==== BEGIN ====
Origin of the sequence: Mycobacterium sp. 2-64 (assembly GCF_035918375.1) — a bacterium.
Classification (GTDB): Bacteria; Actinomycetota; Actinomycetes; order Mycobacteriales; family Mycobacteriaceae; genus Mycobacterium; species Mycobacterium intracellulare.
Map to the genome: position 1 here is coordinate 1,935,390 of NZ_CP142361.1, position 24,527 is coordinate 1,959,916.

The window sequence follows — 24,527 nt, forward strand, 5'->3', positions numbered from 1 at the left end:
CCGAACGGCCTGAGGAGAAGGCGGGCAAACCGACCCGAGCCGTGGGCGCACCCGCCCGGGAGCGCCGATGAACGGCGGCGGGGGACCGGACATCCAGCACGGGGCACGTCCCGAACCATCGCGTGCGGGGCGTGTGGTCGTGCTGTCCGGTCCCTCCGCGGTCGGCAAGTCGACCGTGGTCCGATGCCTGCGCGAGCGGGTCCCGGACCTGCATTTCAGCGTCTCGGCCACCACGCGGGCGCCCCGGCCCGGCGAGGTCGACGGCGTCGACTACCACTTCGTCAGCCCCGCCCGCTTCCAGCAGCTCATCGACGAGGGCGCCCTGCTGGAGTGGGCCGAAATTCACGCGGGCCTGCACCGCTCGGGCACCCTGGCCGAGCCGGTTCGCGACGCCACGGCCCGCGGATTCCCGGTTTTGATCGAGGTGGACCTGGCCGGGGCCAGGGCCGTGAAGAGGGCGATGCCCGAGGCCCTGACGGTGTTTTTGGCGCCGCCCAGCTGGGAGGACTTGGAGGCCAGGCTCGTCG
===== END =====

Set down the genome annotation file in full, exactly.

Origin of the sequence: Mycobacterium sp. 2-64 (assembly GCF_035918375.1) — a bacterium.
Classification (GTDB): Bacteria; Actinomycetota; Actinomycetes; order Mycobacteriales; family Mycobacteriaceae; genus Mycobacterium; species Mycobacterium intracellulare.
Map to the genome: position 1 here is coordinate 1,935,390 of NZ_CP142361.1, position 24,527 is coordinate 1,959,916.

The window sequence follows — 24,527 nt, forward strand, 5'->3', positions numbered from 1 at the left end:
CCGAACGGCCTGAGGAGAAGGCGGGCAAACCGACCCGAGCCGTGGGCGCACCCGCCCGGGAGCGCCGATGAACGGCGGCGGGGGACCGGACATCCAGCACGGGGCACGTCCCGAACCATCGCGTGCGGGGCGTGTGGTCGTGCTGTCCGGTCCCTCCGCGGTCGGCAAGTCGACCGTGGTCCGATGCCTGCGCGAGCGGGTCCCGGACCTGCATTTCAGCGTCTCGGCCACCACGCGGGCGCCCCGGCCCGGCGAGGTCGACGGCGTCGACTACCACTTCGTCAGCCCCGCCCGCTTCCAGCAGCTCATCGACGAGGGCGCCCTGCTGGAGTGGGCCGAAATTCACGCGGGCCTGCACCGCTCGGGCACCCTGGCCGAGCCGGTTCGCGACGCCACGGCCCGCGGATTCCCGGTTTTGATCGAGGTGGACCTGGCCGGGGCCAGGGCCGTGAAGAGGGCGATGCCCGAGGCCCTGACGGTGTTTTTGGCGCCGCCCAGCTGGGAGGACTTGGAGGCCAGGCTCGTCG